Blanca Arroyo-Correa discusses her recent article: Individual-based plant–pollinator networks are structured by phenotypic and microsite plant traits. Find out more about what this research reveals about the drivers underlying the context dependency of plant–pollinator interactions.
The establishment of mutualistic interactions is influenced by the abiotic and biotic context in which they take place and therefore it is highly dynamic over space. Individual-based networks can be used to unveil processes at the population level and to explicitly assess the role of intraspecific trait variation in structuring ecological interactions. Within a population of an animal-pollinated plant species, such networks, technically bipartite networks, illustrate pollinator species connected to the individual plants they visit. An additional, useful way to visualize these interactions is to represent the unipartite projection of the network (i.e., with individual plants outlined as nodes and the links connecting those nodes indicating the level of pollinator sharing). By downscaling from plant communities to populations we can better predict the functional consequences of network configuration, as the pattern of shared pollinators among individual plants may be translated into potential mating events, helping us to link conceptually with the analysis of demographic and evolutionary effects.
When all other Mediterranean shrub species have finished flowering in the stabilized sand dunes of Doñana National Park in Southern Spain, Halimium halimifolium (Cistaceae) blooms.
Our previous naturalistic observations of this generalist insect-pollinated species, which often dominates the vegetation cover in this natural area, pointed out that individuals are very different in their phenotypic traits but also in the microsite in which they occur. The characteristics of this system led us to pose some interesting questions: how does this inter-individual variation in plant traits affect pollinator visitation patterns? How does it upscale to affect the overall configuration of bipartite and unipartite pollination networks? How do these influences of plant traits ultimately translate into functional outcomes for plants?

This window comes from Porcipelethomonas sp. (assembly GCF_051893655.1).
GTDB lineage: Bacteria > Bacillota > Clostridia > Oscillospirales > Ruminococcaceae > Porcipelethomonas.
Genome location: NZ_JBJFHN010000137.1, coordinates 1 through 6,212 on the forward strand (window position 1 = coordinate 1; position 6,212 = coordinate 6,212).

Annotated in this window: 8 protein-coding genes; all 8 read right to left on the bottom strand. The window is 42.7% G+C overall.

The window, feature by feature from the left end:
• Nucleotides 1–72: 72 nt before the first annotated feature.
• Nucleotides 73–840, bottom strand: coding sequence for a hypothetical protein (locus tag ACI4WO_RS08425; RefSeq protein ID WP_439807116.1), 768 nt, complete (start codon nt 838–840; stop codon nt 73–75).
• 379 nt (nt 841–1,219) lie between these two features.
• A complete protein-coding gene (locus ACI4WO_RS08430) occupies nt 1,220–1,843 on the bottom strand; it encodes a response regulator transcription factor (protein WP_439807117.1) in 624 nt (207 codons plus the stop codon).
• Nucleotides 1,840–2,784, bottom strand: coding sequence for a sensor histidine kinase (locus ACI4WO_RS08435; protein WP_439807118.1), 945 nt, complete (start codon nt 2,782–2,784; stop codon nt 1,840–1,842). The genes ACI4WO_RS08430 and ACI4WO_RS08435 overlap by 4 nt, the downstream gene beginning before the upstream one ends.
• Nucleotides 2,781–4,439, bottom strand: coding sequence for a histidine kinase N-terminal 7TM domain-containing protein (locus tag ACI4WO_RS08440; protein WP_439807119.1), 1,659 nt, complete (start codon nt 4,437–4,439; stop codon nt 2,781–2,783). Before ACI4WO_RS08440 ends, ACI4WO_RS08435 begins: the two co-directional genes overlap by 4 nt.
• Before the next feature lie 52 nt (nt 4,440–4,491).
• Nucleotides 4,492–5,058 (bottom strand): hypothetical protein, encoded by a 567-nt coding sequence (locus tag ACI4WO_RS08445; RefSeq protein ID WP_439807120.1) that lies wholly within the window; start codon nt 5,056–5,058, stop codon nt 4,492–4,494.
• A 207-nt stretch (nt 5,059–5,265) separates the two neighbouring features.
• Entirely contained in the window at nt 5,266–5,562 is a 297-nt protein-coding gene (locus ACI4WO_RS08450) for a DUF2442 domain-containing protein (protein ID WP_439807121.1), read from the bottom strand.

To characterize individual plants’ pollinator assemblages, we processed 120 hours of video recordings within a well-defined population over its flowering season. In addition, we performed drone flights to estimate inter-individual plant variation in phenotypic and microsite traits. A class of statistical models that has been widely applied in social sciences helped us to answer our questions. Exponential random graph models (ERGMs) allow us to identify the underlying mechanisms that explain the whole structure of a given network. We modelled the probability of our individual-based pollination networks as a function of terms that represent the network (e.g., link density), node (e.g., plant traits), or link features (e.g., spatial distance between plants). ERGMs are useful to account for the fact that ecological interactions’ probability can be dependent on the distribution of all the interactions within the network in addition to the effects of individual or species traits. Adapting this modelling approach to bipartite ecological networks was indeed the most challenging task of this study, as ERGMs are currently only well implemented for unipartite networks.
Interestingly, we found comparable effects of phenotypic and microsite plant traits on configuring both the plant-pollinator bipartite network and the plant-plant unipartite network derived from pollinator sharing. Furthermore, the position of individual plants within the network, together with the direct effects of plant traits, had important consequences for intrapopulation variation in plant fitness (estimated as fruit and seed production).
Overall, by combining individual-based pollination networks and ERGMs, our newly published study contributes to disentangling how inter-individual variation in plant traits predictably shapes mutualistic networks and shifts their functional outcomes. With this novel and flexible framework, we can move forward ecological network analyses from descriptive metrics to more powerful forecasting approaches. Our ability to infer and predict ecological interactions would be vastly improved with this kind of analytical tools, as we will better understand the evolutionary and ecological drivers of network structure.
Blanca Arroyo-Correa Estación Biológica de Doñana, Seville, Spain
Read the full article online: Individual-based plant–pollinator networks are structured by phenotypic and microsite plant traits